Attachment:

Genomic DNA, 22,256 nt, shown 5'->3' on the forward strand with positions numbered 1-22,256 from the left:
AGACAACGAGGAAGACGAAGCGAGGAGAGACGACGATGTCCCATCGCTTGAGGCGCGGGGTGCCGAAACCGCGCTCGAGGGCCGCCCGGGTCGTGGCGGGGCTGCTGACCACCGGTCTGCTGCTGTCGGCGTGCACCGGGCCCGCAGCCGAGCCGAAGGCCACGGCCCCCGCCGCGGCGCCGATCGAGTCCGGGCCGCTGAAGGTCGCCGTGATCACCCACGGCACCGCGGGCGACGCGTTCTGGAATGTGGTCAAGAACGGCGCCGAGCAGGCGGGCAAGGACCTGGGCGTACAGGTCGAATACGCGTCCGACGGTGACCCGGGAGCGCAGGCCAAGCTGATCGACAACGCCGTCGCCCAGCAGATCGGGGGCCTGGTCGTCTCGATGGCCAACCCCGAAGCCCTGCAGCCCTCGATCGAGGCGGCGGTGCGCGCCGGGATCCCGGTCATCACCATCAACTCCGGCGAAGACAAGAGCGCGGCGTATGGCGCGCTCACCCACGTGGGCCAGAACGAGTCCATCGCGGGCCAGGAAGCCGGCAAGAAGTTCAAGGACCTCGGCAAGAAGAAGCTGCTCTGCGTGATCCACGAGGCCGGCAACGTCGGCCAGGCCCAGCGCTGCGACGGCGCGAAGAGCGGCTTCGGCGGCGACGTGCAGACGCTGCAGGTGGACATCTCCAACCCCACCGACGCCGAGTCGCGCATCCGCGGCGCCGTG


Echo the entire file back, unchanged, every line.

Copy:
Genomic DNA, 22,256 nt, shown 5'->3' on the forward strand with positions numbered 1-22,256 from the left:
AGACAACGAGGAAGACGAAGCGAGGAGAGACGACGATGTCCCATCGCTTGAGGCGCGGGGTGCCGAAACCGCGCTCGAGGGCCGCCCGGGTCGTGGCGGGGCTGCTGACCACCGGTCTGCTGCTGTCGGCGTGCACCGGGCCCGCAGCCGAGCCGAAGGCCACGGCCCCCGCCGCGGCGCCGATCGAGTCCGGGCCGCTGAAGGTCGCCGTGATCACCCACGGCACCGCGGGCGACGCGTTCTGGAATGTGGTCAAGAACGGCGCCGAGCAGGCGGGCAAGGACCTGGGCGTACAGGTCGAATACGCGTCCGACGGTGACCCGGGAGCGCAGGCCAAGCTGATCGACAACGCCGTCGCCCAGCAGATCGGGGGCCTGGTCGTCTCGATGGCCAACCCCGAAGCCCTGCAGCCCTCGATCGAGGCGGCGGTGCGCGCCGGGATCCCGGTCATCACCATCAACTCCGGCGAAGACAAGAGCGCGGCGTATGGCGCGCTCACCCACGTGGGCCAGAACGAGTCCATCGCGGGCCAGGAAGCCGGCAAGAAGTTCAAGGACCTCGGCAAGAAGAAGCTGCTCTGCGTGATCCACGAGGCCGGCAACGTCGGCCAGGCCCAGCGCTGCGACGGCGCGAAGAGCGGCTTCGGCGGCGACGTGCAGACGCTGCAGGTGGACATCTCCAACCCCACCGACGCCGAGTCGCGCATCCGCGGCGCCGTG